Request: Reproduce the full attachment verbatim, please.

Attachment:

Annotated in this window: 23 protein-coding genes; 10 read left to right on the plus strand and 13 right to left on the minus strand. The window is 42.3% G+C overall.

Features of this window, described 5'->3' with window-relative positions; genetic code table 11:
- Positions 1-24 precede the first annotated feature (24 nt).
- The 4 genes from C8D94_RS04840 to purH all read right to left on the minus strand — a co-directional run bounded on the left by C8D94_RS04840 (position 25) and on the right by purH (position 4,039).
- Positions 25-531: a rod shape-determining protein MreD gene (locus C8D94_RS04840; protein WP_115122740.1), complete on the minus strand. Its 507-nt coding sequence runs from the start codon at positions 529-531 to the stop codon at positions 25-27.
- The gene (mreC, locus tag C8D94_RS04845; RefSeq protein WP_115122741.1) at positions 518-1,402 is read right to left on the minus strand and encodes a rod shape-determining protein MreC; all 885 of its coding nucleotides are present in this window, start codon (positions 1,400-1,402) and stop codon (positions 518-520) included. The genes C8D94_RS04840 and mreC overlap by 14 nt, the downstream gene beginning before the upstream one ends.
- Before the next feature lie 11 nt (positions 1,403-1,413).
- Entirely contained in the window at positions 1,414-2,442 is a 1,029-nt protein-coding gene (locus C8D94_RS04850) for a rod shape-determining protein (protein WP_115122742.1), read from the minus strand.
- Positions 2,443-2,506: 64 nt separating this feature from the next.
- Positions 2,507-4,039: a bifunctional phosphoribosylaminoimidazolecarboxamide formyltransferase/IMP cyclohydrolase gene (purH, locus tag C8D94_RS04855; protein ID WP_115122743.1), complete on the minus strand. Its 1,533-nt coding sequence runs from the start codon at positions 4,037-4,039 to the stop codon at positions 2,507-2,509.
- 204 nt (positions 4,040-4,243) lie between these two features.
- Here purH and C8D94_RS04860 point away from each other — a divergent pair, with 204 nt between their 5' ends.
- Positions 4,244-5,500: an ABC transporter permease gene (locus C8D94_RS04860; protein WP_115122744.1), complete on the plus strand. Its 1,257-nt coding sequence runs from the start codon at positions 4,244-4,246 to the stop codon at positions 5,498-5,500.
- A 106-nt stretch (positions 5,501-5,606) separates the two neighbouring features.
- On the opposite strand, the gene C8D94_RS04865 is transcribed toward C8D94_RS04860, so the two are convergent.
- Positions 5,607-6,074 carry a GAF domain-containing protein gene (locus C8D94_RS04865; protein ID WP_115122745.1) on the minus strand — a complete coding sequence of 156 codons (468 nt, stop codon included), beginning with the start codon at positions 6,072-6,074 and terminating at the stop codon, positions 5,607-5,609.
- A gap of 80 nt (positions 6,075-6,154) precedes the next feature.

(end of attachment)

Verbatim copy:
Annotated in this window: 23 protein-coding genes; 10 read left to right on the plus strand and 13 right to left on the minus strand. The window is 42.3% G+C overall.

Features of this window, described 5'->3' with window-relative positions; genetic code table 11:
- Positions 1-24 precede the first annotated feature (24 nt).
- The 4 genes from C8D94_RS04840 to purH all read right to left on the minus strand — a co-directional run bounded on the left by C8D94_RS04840 (position 25) and on the right by purH (position 4,039).
- Positions 25-531: a rod shape-determining protein MreD gene (locus C8D94_RS04840; protein WP_115122740.1), complete on the minus strand. Its 507-nt coding sequence runs from the start codon at positions 529-531 to the stop codon at positions 25-27.
- The gene (mreC, locus tag C8D94_RS04845; RefSeq protein WP_115122741.1) at positions 518-1,402 is read right to left on the minus strand and encodes a rod shape-determining protein MreC; all 885 of its coding nucleotides are present in this window, start codon (positions 1,400-1,402) and stop codon (positions 518-520) included. The genes C8D94_RS04840 and mreC overlap by 14 nt, the downstream gene beginning before the upstream one ends.
- Before the next feature lie 11 nt (positions 1,403-1,413).
- Entirely contained in the window at positions 1,414-2,442 is a 1,029-nt protein-coding gene (locus C8D94_RS04850) for a rod shape-determining protein (protein WP_115122742.1), read from the minus strand.
- Positions 2,443-2,506: 64 nt separating this feature from the next.
- Positions 2,507-4,039: a bifunctional phosphoribosylaminoimidazolecarboxamide formyltransferase/IMP cyclohydrolase gene (purH, locus tag C8D94_RS04855; protein ID WP_115122743.1), complete on the minus strand. Its 1,533-nt coding sequence runs from the start codon at positions 4,037-4,039 to the stop codon at positions 2,507-2,509.
- 204 nt (positions 4,040-4,243) lie between these two features.
- Here purH and C8D94_RS04860 point away from each other — a divergent pair, with 204 nt between their 5' ends.
- Positions 4,244-5,500: an ABC transporter permease gene (locus C8D94_RS04860; protein WP_115122744.1), complete on the plus strand. Its 1,257-nt coding sequence runs from the start codon at positions 4,244-4,246 to the stop codon at positions 5,498-5,500.
- A 106-nt stretch (positions 5,501-5,606) separates the two neighbouring features.
- On the opposite strand, the gene C8D94_RS04865 is transcribed toward C8D94_RS04860, so the two are convergent.
- Positions 5,607-6,074 carry a GAF domain-containing protein gene (locus C8D94_RS04865; protein ID WP_115122745.1) on the minus strand — a complete coding sequence of 156 codons (468 nt, stop codon included), beginning with the start codon at positions 6,072-6,074 and terminating at the stop codon, positions 5,607-5,609.
- A gap of 80 nt (positions 6,075-6,154) precedes the next feature.